The move has paid off and continues to do so, day after day, night after night.
Throughout the 2015 season, Did the Tribe Win Last Night will take a look back at the 1995 Cleveland Indians for the 20th anniversary of their fourth pennant winning season. Included will be historic game recaps, headlining stories and a ranking of the team’s most influential players that truly made 1995 The Greatest Summer Ever. Today looks back at player #24 Wayne Kirby.
When a player finishes fourth in the American League Rookie of the Year voting, logic says that the player is supposed to turn into a starting caliber player. The only problem with this logic, however, is that sometimes you have All-Stars and potential Hall of Famers blocking your way from ever being a full time starter again after your superb rookie season.
Such was the case for Wayne Kirby, who finished only behind Tim Salmon, Jason Bere and Aaron Sele in the 1993 Rookie of the Year Award standings. Kirby had a very solid rookie season, batting .269 with 6 homeruns, 60 RBI and 17 stolen bases batting primarily in the number two slot in the batting order. He also led American League outfielders with 19 assists. Kirby seemed to have the makings of a solid everyday right fielder. The Tribe could have done a whole lot worse than writing Kirby’s name in the outfield everyday with budding star Kenny Lofton and All-Star Albert Belle. To the people whose only focus is on the Major Leagues, Wayne Kirby seemed to have earned his spot. To those paying attention to the Triple-A Charlotte Knights, however, there was a right fielder that was eight years younger and drawing comparisons to the late Roberto Clemente.
Lake County Captains fans were treated to a Major League duo Friday night in Eastlake, as catcher Yan Gomes and lefty T.J. House started their rehab assignments with the Indians’ Low-A minor league affiliate.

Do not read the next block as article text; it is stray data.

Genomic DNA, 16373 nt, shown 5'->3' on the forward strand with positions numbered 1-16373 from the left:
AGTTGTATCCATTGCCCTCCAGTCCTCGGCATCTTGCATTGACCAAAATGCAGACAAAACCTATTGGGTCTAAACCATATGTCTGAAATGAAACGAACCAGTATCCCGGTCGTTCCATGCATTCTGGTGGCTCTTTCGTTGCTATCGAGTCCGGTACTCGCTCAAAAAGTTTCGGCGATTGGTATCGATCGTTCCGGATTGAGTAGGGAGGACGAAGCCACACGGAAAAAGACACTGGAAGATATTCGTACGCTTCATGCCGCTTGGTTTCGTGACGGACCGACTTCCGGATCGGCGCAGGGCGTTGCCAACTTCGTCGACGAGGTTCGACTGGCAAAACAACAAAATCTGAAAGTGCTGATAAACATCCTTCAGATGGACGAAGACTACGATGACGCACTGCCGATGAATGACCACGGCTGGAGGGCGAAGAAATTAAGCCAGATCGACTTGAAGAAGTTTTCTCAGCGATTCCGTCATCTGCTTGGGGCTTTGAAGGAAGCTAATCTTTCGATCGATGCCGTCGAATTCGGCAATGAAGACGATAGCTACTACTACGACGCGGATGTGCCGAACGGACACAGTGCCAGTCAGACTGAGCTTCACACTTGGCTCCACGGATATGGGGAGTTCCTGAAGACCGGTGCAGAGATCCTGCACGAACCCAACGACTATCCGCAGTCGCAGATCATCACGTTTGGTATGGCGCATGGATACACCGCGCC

House has been on the DL with a sore left shoulder since May 1. Prior to his injury, House was 0-4 with a 13.15 ERA in four starts for the Indians. He threw three innings for the Captains on Friday at the same field where he spent his 2009 season, allowing no runs but giving up a ground-rule double in the top of the third inning. He struck out five batters in his three-innings of work.
At times, the Cleveland Indians have made their fans want to scream this season…probably more often than not. For manager Terry Francona, if the Indians have been anything this year, it has been consistent and predictable, but sometimes, those are not good things.
They have been reliable with strong outings from their starters. But they have been spotty with the glove. Their bullpen has been shaky. Their offense has been inept. Fundamentals have been all but sound. First games of series have been lost. Series altogether have been surrendered. All of these regular ingredients have made for a recipe for early season disaster, as their 12-21 start out of the gate leaves them nine games out of the divisional race and just three thousandths of a point ahead of the Oakland Athletics (13-23) for the worst record in the American League.
So – elephant in the room – it would appear that the Indians aren’t going to win the World Series.
And it’s safe to assume that most of us blame this on Sports Illustrated.
Those voodoo-priest bastards just had to go and throw Michael Brantley and Corey Kluber on the cover and pick the Tribe to win the whole thing. But give SI credit – the juju they’ve got cooking in their black-curtained editorial offices works fast. Almost as fast as the last time they put the whammy on the Indians with an LSD-induced World Series prediction in 1987.
It isn’t easy for Bobby Ison to be spending the season in Eastlake, Ohio – and not for the usual reasons, either. Ison doesn’t find Eastlake difficult because of the weather and he doesn’t harbor ill feelings toward Cleveland. No, Eastlake is hard for Ison because it’s so far from home.
But Ison doesn’t have typical homesickness for Goose Creek, South Carolina. It’s not that he misses the comforts of his own bed or his mom’s homemade dinners. The ache in Ison’s heart comes from being separated from his family – most notably, being separated from his brother.
“I’ve been playing baseball since I was three years old,” Ison says as we begin talking about his baseball career in South Carolina. “I wanted to play close to home in college so my brother could see me play for all three years. That was an unbelievable experience.” He pauses and turns away.
“Sorry. I’m a little choked up.”